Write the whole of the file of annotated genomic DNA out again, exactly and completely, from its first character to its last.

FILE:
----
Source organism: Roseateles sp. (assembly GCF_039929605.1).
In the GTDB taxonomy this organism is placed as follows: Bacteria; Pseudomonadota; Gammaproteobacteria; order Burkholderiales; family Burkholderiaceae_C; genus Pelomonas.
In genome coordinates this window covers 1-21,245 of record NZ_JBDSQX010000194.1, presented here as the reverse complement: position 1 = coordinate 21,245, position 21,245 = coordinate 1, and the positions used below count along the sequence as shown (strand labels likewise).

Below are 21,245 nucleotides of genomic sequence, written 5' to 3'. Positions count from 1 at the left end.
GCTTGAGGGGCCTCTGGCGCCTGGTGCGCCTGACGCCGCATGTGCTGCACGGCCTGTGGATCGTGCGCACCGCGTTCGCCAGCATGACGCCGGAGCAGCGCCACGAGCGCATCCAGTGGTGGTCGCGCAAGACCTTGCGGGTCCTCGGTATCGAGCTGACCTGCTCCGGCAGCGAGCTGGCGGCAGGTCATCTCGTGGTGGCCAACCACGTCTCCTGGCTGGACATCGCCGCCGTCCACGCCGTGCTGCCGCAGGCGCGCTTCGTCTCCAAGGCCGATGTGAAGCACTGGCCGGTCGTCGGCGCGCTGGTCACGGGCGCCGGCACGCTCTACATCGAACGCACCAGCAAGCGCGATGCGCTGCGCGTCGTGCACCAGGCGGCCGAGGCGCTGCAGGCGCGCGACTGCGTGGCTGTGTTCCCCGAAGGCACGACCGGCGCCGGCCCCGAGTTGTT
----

Source organism: Roseateles sp. (assembly GCF_039929605.1).
In the GTDB taxonomy this organism is placed as follows: Bacteria; Pseudomonadota; Gammaproteobacteria; order Burkholderiales; family Burkholderiaceae_C; genus Pelomonas.
In genome coordinates this window covers 1-21,245 of record NZ_JBDSQX010000194.1, presented here as the reverse complement: position 1 = coordinate 21,245, position 21,245 = coordinate 1, and the positions used below count along the sequence as shown (strand labels likewise).

Below are 21,245 nucleotides of genomic sequence, written 5' to 3'. Positions count from 1 at the left end.
GCTTGAGGGGCCTCTGGCGCCTGGTGCGCCTGACGCCGCATGTGCTGCACGGCCTGTGGATCGTGCGCACCGCGTTCGCCAGCATGACGCCGGAGCAGCGCCACGAGCGCATCCAGTGGTGGTCGCGCAAGACCTTGCGGGTCCTCGGTATCGAGCTGACCTGCTCCGGCAGCGAGCTGGCGGCAGGTCATCTCGTGGTGGCCAACCACGTCTCCTGGCTGGACATCGCCGCCGTCCACGCCGTGCTGCCGCAGGCGCGCTTCGTCTCCAAGGCCGATGTGAAGCACTGGCCGGTCGTCGGCGCGCTGGTCACGGGCGCCGGCACGCTCTACATCGAACGCACCAGCAAGCGCGATGCGCTGCGCGTCGTGCACCAGGCGGCCGAGGCGCTGCAGGCGCGCGACTGCGTGGCTGTGTTCCCCGAAGGCACGACCGGCGCCGGCCCCGAGTTGTT